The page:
Los Angeles — a bustling megacity in fire prone southern California is home to millions of people, the busiest freeway in the US and a threatened population of mountain lions. Squeezed in-between the urban sprawl and major roadways, these solitary animals find themselves in conflict with humans and each other.
In 2018, the situation got worse when the large Woolsey fire ripped through the area. Not only did two lions perished in the fire, but it caused dramatic changes to the landscape, forcing the lions to choose between risky and riskier behaviors.
Not enough space in the big city
Mountain lions need space. One of the biggest threats to juvenile males is running into the dominant male though conflict between males and females too is common. These large predators also need large territory with enough prey to survive on, and, this territory must also be connected, allowing the lions to move freely, undercover, stalking prey. Importantly too they need to find and breed with other populations.
The Los Angeles lion population has been studied for 20 years, and according to Rachel Blakey, who worked on this population as a postdoctoral fellow with the LA Kretz Center for California Conservation Science, is showing signs of inbreeding. “That includes kinked tails, an undescended testicle in one case, and abnormal sperm,” she explained, “things that we really haven’t seen since the Florida panther, which is famously the most genetically inbred mountain lion population ever.”
Given these challenges, when the fire broke out in 2018 Blakey and her colleagues knew this was going to impact the mountain lions.
No good options
“In Southern California, fires behave a little differently,” said Blakey, “they tend to just burn as a uniform high severity fire and that’s just the way they are, that’s normal. But what that means is that it takes out pretty much all the structure in the landscape.”
This means less cover for the lions, leaving them two options: change their behavior or come into conflict with humans or each other. Surprisingly, as Blakey reports in the journal Current Biology, the cats appeared to choose a little of both.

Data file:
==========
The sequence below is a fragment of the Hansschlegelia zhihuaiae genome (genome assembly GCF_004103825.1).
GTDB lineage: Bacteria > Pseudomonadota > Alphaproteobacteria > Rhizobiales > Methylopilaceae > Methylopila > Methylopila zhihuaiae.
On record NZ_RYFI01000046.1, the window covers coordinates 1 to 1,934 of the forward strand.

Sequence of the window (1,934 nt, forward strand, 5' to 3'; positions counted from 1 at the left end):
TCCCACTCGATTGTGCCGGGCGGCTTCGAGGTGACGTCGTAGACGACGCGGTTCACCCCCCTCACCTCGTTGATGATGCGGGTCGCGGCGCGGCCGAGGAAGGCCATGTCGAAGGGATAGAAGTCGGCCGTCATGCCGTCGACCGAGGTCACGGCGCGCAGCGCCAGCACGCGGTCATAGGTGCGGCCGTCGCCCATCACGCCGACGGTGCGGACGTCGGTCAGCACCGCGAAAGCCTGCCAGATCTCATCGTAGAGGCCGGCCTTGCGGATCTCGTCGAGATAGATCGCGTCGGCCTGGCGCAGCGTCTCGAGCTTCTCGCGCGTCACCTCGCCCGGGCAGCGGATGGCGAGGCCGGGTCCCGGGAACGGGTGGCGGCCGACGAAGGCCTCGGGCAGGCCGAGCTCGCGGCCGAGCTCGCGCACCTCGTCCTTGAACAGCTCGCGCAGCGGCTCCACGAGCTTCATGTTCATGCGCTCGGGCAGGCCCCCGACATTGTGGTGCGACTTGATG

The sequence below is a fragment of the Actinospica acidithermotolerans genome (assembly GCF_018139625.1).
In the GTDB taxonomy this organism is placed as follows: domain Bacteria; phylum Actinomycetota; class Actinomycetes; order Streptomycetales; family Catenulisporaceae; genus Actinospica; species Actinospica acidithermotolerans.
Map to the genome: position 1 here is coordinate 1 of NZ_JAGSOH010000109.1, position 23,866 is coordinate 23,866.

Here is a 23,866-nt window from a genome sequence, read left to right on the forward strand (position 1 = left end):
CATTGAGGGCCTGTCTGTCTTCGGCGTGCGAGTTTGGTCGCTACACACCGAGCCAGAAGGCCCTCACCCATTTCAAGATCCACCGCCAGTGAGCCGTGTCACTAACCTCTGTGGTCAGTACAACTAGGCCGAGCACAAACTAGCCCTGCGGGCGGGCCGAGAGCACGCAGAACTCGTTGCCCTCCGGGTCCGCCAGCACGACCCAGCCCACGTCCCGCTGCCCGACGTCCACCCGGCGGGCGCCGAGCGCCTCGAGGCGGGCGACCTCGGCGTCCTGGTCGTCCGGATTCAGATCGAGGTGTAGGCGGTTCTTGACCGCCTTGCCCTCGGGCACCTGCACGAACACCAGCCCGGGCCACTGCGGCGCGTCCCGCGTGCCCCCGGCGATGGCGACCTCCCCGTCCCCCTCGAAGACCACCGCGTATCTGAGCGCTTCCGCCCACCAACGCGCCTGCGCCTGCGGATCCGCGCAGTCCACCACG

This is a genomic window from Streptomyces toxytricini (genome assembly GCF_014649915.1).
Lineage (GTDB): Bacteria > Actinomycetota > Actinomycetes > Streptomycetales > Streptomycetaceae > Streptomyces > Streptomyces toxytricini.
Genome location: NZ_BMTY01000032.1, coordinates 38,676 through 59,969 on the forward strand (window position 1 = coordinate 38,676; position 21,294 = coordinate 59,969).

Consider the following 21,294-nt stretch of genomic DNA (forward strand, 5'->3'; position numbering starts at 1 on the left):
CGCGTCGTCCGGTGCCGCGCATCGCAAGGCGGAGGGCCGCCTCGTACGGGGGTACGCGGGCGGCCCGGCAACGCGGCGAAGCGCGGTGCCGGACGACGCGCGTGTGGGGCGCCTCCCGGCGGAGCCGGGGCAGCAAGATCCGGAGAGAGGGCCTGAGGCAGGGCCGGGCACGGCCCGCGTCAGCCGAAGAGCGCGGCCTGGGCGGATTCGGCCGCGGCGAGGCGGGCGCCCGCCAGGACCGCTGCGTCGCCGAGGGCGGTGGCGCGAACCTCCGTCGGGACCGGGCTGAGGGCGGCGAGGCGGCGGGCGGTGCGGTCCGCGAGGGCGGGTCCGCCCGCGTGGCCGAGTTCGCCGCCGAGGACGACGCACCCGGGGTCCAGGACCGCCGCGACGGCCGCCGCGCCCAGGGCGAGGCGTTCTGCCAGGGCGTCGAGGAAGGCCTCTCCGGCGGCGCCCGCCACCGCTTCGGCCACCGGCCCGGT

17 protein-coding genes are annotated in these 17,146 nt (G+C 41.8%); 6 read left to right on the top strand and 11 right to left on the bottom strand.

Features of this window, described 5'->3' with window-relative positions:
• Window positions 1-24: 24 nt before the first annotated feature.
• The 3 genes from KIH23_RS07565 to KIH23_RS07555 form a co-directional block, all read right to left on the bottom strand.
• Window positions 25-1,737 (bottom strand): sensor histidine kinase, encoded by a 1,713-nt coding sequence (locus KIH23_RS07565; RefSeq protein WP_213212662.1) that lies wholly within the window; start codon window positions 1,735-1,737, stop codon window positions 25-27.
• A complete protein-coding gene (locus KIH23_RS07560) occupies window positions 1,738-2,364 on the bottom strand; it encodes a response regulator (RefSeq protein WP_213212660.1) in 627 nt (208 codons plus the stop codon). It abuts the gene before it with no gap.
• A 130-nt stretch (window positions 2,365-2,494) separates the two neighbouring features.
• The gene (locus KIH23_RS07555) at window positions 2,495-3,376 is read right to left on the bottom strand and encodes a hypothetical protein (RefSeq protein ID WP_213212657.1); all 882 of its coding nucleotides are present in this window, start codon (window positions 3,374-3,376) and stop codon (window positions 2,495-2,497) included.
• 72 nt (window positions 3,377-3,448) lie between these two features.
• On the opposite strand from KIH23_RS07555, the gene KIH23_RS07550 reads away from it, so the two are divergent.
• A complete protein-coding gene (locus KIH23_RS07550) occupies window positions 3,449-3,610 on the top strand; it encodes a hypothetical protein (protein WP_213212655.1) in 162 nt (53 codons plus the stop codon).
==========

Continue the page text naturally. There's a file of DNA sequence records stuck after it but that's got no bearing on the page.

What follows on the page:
Compared to pre-fire data, the lions where more active during the day and risked more freeway crossings. Daytime activity is not normal for mountain lions, who prefer to hunt at dusk, dawn, or at night. This shift could be the cats extending their hunting times due to a lack of food, said Blakey, but it also increases the odds they run into a human.
When it came to dangerous road crossings, in the 15 years before the fire, researchers saw a lion cross the 101 — a ten-lane freeway — about once every two years. This increased to once every four months after the fire. They also increased the amount of distance they travelled and space they used, which meant a greater risk of running into another lion’s territory.
The story of P61
Blakey recounts the story of one young male, named P61, which encapsulates these no-win choices. “He was the first recorded mountain lion to cross the 405,” Blakey said, which happens to be the busiest road in the US.
After successfully crossing, he encountered another male and was chased off. “Not long after that, he was seen approaching an underpass where he could have potentially crossed safely but there was some human machinery and activity there,” said Blakey. Stuck now between an aggressive foe and the humans, he attempted the freeway crossing again, this time unsuccessfully.
“This story, to me really kind of sums up that interplay of those choices that mountain lions are making around quite scary prospects like being killed by humans in whatever way in this case road crossings or getting into conflict with an adult male mountain lion,” remarked Blakey.
Behavioral ecologist Justine Smith wrote about how these scenarios are made worse because wildlife lack the ability to assess the risk of the human world appropriately. Data shows lions judge urban environments to be quite risky.
In Blakey’s work even after being squeezed by the fire the cats avoided high density urban zones. In reality these areas may be less risky than less urbanized intermediate zones. Humans living here are more likely to report the lions’ killing livestock or pets for example, resulting in the state moving in to catch and kill the large predators. Similar misguided risk assessments may have played out with P61.
Was an encounter with some workers in the underpass riskier than chancing the traffic?
Connectivity and the future urban wildlife
This glimpse into the lives of mountain lions may also be a glimpse into the future. Urbanization and the frequency of large fires are increasing.
“This confluence of urbanization and changing fire regimes is going to continue to be an issue for biodiversity that we live alongside in cities,” said Blakey. For her, the main way we can help is increased connectivity. Right now, work is underway on the world’s largest wildlife overpass over the 101-freeway.
For Blakey, this study also highlights how disruptive disturbances, such as fires, really are. “We often say, okay well, there’s this big fire, it killed X number of koalas, this is terrible, but what does that mean going forward? And are there you know, additional risks or additional effects of such a large disturbance event that’s going to follow populations into the future.”
Reference: Rachel Blakey, Jeff Sikich, et al., Mountain lions avoid burned areas and increase risky behavior after wildfire in a fragmented urban landscape, Current Biology (2022). DOI: 10.1016/j.cub.2022.08.082
Feature image credit: Zach Key on Unsplash